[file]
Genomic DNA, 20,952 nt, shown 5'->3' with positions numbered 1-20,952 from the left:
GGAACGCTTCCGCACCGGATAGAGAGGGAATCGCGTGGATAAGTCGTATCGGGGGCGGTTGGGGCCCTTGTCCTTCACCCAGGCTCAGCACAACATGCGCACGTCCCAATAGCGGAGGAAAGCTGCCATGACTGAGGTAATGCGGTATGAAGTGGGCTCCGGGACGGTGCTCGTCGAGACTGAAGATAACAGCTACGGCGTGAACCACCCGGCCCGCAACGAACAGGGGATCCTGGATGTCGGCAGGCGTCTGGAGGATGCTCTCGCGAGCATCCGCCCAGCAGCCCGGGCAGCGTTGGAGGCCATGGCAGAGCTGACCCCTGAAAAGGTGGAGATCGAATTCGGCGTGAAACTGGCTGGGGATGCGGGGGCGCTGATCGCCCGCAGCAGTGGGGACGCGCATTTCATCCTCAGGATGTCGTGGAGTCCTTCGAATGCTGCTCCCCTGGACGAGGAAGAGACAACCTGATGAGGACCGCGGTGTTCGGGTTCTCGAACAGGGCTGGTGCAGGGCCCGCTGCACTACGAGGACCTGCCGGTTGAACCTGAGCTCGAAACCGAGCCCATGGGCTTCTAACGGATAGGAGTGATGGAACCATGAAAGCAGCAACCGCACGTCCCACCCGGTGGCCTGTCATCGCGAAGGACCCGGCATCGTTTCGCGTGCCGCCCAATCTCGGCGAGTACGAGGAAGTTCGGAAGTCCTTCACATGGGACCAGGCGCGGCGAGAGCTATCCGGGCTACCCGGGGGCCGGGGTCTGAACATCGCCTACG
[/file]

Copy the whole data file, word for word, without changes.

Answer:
Genomic DNA, 20,952 nt, shown 5'->3' with positions numbered 1-20,952 from the left:
GGAACGCTTCCGCACCGGATAGAGAGGGAATCGCGTGGATAAGTCGTATCGGGGGCGGTTGGGGCCCTTGTCCTTCACCCAGGCTCAGCACAACATGCGCACGTCCCAATAGCGGAGGAAAGCTGCCATGACTGAGGTAATGCGGTATGAAGTGGGCTCCGGGACGGTGCTCGTCGAGACTGAAGATAACAGCTACGGCGTGAACCACCCGGCCCGCAACGAACAGGGGATCCTGGATGTCGGCAGGCGTCTGGAGGATGCTCTCGCGAGCATCCGCCCAGCAGCCCGGGCAGCGTTGGAGGCCATGGCAGAGCTGACCCCTGAAAAGGTGGAGATCGAATTCGGCGTGAAACTGGCTGGGGATGCGGGGGCGCTGATCGCCCGCAGCAGTGGGGACGCGCATTTCATCCTCAGGATGTCGTGGAGTCCTTCGAATGCTGCTCCCCTGGACGAGGAAGAGACAACCTGATGAGGACCGCGGTGTTCGGGTTCTCGAACAGGGCTGGTGCAGGGCCCGCTGCACTACGAGGACCTGCCGGTTGAACCTGAGCTCGAAACCGAGCCCATGGGCTTCTAACGGATAGGAGTGATGGAACCATGAAAGCAGCAACCGCACGTCCCACCCGGTGGCCTGTCATCGCGAAGGACCCGGCATCGTTTCGCGTGCCGCCCAATCTCGGCGAGTACGAGGAAGTTCGGAAGTCCTTCACATGGGACCAGGCGCGGCGAGAGCTATCCGGGCTACCCGGGGGCCGGGGTCTGAACATCGCCTACG